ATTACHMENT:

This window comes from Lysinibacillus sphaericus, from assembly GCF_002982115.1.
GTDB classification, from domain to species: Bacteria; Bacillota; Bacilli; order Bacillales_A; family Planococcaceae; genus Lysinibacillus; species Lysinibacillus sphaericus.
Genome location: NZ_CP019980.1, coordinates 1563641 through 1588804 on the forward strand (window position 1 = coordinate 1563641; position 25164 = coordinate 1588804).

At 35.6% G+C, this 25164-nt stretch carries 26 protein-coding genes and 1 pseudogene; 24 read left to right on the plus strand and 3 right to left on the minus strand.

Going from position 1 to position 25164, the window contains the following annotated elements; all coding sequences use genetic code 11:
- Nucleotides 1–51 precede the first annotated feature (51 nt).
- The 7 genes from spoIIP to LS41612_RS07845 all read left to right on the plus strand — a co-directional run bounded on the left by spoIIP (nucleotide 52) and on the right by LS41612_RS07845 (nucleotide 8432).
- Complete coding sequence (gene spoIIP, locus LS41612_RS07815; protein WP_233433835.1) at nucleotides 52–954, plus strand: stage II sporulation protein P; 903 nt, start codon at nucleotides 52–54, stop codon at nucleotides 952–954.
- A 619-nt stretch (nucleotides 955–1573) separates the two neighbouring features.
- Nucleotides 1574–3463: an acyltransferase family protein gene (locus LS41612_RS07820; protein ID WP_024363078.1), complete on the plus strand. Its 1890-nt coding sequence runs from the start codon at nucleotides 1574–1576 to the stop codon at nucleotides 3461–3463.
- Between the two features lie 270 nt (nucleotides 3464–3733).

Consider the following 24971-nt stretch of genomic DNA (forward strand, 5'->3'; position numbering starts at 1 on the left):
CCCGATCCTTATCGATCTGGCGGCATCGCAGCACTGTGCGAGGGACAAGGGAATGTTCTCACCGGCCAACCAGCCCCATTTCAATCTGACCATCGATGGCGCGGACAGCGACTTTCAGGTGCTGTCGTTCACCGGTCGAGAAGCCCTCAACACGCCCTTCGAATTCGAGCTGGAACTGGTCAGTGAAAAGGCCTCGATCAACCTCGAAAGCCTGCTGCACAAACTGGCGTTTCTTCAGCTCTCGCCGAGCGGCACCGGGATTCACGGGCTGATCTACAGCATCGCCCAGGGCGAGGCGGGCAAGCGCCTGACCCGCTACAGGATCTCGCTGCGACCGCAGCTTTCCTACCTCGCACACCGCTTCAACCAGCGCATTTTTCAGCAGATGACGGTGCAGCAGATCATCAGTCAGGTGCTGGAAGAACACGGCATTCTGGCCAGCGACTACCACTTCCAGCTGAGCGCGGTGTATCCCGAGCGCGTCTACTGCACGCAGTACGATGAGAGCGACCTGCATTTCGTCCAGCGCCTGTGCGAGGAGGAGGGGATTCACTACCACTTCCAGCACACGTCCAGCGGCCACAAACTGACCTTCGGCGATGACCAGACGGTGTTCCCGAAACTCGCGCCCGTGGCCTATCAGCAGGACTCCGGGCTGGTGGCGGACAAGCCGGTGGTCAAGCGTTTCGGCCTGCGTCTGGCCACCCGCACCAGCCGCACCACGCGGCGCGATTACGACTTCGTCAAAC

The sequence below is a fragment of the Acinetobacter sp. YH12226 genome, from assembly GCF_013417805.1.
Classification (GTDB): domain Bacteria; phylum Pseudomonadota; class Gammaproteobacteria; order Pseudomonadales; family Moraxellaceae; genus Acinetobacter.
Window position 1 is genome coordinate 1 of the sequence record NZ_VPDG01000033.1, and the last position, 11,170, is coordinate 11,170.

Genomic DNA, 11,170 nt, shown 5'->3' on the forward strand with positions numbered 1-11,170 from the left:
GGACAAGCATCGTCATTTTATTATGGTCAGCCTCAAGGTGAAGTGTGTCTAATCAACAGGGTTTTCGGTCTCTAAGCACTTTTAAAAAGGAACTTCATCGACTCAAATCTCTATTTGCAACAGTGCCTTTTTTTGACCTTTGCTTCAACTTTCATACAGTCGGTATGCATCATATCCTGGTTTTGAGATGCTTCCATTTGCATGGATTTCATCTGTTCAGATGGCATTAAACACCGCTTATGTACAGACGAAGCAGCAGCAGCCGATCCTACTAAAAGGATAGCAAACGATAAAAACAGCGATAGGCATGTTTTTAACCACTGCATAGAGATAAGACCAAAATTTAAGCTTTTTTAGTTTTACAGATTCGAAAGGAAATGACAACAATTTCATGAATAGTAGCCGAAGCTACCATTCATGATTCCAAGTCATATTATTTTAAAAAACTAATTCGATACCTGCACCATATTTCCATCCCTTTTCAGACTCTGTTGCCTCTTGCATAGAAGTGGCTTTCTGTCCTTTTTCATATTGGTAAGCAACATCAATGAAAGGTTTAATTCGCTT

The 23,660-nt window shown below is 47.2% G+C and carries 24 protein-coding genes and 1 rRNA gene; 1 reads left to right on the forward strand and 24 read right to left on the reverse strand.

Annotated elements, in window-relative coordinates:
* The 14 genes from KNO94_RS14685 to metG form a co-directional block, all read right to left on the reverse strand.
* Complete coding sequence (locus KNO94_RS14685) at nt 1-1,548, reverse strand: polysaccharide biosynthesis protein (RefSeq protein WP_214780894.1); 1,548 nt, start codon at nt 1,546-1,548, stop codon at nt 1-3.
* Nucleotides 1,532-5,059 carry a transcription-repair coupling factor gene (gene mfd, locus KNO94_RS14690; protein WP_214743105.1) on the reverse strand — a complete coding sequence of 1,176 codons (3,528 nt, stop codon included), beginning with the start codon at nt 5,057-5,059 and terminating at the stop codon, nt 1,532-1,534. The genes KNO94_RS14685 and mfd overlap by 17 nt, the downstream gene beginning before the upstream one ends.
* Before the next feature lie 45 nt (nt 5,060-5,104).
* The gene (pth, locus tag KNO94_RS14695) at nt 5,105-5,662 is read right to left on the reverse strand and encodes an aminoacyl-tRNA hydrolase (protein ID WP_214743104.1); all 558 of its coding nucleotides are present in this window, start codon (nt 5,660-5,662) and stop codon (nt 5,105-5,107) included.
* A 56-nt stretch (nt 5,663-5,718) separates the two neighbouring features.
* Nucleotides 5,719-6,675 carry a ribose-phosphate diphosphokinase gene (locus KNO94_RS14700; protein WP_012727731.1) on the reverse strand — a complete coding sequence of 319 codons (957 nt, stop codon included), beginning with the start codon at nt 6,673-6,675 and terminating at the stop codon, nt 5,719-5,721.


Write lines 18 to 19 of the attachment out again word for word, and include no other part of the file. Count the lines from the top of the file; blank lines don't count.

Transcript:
GGACAAGCATCGTCATTTTATTATGGTCAGCCTCAAGGTGAAGTGTGTCTAATCAACAGGGTTTTCGGTCTCTAAGCACTTTTAAAAAGGAACTTCATCGACTCAAATCTCTATTTGCAACAGTGCCTTTTTTTGACCTTTGCTTCAACTTTCATACAGTCGGTATGCATCATATCCTGGTTTTGAGATGCTTCCATTTGCATGGATTTCATCTGTTCAGATGGCATTAAACACCGCTTATGTACAGACGAAGCAGCAGCAGCCGATCCTACTAAAAGGATAGCAAACGATAAAAACAGCGATAGGCATGTTTTTAACCACTGCATAGAGATAAGACCAAAATTTAAGCTTTTTTAGTTTTACAGATTCGAAAGGAAATGACAACAATTTCATGAATAGTAGCCGAAGCTACCATTCATGATTCCAAGTCATATTATTTTAAAAAACTAATTCGATACCTGCACCATATTTCCATCCCTTTTCAGACTCTGTTGCCTCTTGCATAGAAGTGGCTTTCTGTCCTTTTTCATATTGGTAAGCAACATCAATGAAAGGTTTAATTCGCTT

The 23,660-nt window shown below is 47.2% G+C and carries 24 protein-coding genes and 1 rRNA gene; 1 reads left to right on the forward strand and 24 read right to left on the reverse strand.